This is a test, this is only a test.
San Francisco Curbed: “Thinking about making the move to Baghdad by the Bay, the greatest city in the world? The first thing you should know: SF is expensive. Second thing you should know: It’s small. These two factors will play major roles in your decision and life here, should you choose to accept it.”
512 Pixels: “Another angle here to consider is money. Payments made to people linking to apps with affiliate links comes out of Apple’s share of revenue generated by app sales and in-app purchases. How much money it costs them is unknown, but the idea that the reasons behind this move could be financial in nature feels pretty gross. Apple is a for-profit company, and it may have a real bottom-line reason to close this program, but sometimes doing the right thing comes with a cost.”
The New York Times: SAN FRANCISCO — In 1997, Apple was on the ropes. The Silicon Valley pioneer was being decimated by Microsoft and its many partners in the personal-computer market. It had just cut a third of its work force, and it was about 90 days from going broke, Apple’s late co-founder, Steve Jobs, later said.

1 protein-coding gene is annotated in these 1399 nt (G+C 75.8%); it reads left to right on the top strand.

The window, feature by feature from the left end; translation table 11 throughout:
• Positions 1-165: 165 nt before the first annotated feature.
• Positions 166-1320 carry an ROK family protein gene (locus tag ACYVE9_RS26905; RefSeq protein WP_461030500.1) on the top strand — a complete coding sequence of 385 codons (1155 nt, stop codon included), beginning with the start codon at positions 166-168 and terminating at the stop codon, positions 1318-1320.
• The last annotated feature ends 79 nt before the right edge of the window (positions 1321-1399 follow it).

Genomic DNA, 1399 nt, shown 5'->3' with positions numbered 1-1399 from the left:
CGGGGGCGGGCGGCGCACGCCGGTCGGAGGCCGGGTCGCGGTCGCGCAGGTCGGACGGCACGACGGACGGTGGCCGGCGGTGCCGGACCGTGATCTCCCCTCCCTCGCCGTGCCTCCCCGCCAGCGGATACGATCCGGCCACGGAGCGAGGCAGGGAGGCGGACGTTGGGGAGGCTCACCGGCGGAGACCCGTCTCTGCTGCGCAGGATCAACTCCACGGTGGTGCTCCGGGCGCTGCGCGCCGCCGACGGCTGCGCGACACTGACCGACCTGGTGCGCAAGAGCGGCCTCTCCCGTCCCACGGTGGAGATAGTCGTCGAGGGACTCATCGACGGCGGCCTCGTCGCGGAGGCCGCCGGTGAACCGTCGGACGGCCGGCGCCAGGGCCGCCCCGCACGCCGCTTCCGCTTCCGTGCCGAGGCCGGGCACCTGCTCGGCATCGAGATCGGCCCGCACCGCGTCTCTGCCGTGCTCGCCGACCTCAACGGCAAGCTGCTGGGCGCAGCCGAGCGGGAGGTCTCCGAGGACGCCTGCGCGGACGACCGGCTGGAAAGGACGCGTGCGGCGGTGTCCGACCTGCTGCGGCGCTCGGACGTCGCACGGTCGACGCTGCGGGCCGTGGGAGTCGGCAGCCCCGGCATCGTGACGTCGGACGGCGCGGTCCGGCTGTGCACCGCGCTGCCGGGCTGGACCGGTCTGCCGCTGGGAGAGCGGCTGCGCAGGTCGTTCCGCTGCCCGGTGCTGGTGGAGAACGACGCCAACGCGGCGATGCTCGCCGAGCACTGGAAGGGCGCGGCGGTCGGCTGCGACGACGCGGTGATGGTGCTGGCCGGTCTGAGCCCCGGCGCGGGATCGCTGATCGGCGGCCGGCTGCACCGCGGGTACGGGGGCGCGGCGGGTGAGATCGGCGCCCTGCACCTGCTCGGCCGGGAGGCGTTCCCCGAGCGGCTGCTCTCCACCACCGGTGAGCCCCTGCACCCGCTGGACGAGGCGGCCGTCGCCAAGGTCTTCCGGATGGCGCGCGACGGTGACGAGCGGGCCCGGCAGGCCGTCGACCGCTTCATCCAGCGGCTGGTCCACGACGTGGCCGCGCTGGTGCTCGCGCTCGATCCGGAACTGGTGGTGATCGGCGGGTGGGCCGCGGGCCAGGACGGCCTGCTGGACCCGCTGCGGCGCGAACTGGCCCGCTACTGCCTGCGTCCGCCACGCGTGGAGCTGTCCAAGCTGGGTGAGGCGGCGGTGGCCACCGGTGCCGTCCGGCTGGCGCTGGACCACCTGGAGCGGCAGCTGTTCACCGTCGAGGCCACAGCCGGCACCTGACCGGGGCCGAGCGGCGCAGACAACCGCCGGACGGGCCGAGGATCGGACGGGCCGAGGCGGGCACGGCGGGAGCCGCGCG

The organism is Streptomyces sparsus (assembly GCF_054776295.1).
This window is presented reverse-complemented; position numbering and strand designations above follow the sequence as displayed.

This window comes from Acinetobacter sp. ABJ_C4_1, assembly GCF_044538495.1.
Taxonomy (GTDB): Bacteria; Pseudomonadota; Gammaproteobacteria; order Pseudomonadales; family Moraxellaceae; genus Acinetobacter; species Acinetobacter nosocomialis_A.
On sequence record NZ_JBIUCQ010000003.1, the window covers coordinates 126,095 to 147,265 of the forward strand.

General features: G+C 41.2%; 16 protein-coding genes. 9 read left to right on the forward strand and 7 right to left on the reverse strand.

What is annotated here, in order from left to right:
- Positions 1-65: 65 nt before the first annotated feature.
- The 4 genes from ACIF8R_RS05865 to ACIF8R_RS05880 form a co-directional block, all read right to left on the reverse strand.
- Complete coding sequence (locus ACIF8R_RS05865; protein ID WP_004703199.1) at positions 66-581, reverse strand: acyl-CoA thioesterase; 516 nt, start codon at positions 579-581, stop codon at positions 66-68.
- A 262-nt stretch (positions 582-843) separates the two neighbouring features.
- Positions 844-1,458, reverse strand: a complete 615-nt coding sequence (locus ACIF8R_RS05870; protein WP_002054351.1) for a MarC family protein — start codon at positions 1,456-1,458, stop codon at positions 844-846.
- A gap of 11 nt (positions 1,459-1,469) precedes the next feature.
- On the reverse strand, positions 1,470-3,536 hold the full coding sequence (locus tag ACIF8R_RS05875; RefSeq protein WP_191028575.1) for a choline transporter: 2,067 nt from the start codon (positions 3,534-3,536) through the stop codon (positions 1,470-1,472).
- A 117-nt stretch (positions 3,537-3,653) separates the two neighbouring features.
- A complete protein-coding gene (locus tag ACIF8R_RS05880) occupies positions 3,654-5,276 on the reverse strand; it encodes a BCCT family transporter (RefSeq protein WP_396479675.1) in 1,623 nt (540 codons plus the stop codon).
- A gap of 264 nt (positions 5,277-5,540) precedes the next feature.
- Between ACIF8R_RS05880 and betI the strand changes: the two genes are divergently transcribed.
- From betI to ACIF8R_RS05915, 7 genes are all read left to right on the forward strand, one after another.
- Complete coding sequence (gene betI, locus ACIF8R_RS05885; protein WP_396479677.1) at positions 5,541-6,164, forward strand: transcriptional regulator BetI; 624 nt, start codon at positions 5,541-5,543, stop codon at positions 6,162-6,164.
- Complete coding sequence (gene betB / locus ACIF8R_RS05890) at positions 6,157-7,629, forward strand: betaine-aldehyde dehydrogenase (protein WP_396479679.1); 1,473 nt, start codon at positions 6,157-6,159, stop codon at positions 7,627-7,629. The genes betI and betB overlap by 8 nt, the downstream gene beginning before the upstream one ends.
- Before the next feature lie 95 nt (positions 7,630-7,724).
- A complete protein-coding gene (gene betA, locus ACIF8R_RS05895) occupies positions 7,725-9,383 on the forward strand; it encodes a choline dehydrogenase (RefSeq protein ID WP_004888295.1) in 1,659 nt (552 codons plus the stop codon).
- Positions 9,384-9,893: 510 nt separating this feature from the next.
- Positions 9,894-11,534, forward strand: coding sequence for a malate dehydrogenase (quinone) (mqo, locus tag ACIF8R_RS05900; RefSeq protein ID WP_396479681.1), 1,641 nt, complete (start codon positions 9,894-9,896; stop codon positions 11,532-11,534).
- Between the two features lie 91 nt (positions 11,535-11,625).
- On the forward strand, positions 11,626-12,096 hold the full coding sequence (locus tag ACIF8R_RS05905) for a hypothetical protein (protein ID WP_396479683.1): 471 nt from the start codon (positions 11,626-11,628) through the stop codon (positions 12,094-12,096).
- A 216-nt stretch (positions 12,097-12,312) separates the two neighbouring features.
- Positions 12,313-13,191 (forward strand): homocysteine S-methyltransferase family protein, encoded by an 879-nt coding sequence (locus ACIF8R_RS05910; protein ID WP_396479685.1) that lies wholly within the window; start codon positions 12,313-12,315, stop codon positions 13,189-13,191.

The Ringer: “MoviePass, the unwieldy utopian subscription service that has captivated casual theatergoers and confounded economists for the past year, has entered its GoFundMe stage. Which is to say, in all probability, its terminal stage. Here, from Friday, is a headline: “MoviePass Temporarily Shut Down Last Night Because They Ran Out of Money.” Here is a movie that you almost certainly did not see via MoviePass this past weekend: Mission: Impossible — Fallout. Here, as always, is a robust hashtag: #moviepassfail. Here is the reality: This was not sustainable. At least not in its current form. But somebody really ought to find a way to sustain it.”
Yes, this is a new post.
Why, as a matter of fact, I do!
Daily Beast: On Aug. 3, 2001, a McDonald’s film crew arrived in the bustling beach town of Westerly, Rhode Island. They carried their cameras and a giant cashier’s check to a row of townhouses, and knocked on the door of Michael Hoover. The 56-year-old bachelor had called a McDonald’s hotline to say he’d won their Monopoly competition. Since 1987, McDonald’s customers had feverishly collected Monopoly game pieces attached to drink cups, french fry packets, and advertising inserts in magazines. By completing groups of properties like Baltic and Mediterranean Avenues, players won cash or a Sega Game Gear, while “Instant Win” game pieces scored a free Filet-O-Fish or a Jamaican vacation. But Hoover, a casino pit boss who had recently filed for bankruptcy, claimed he’d won the grand prize–$1 million.
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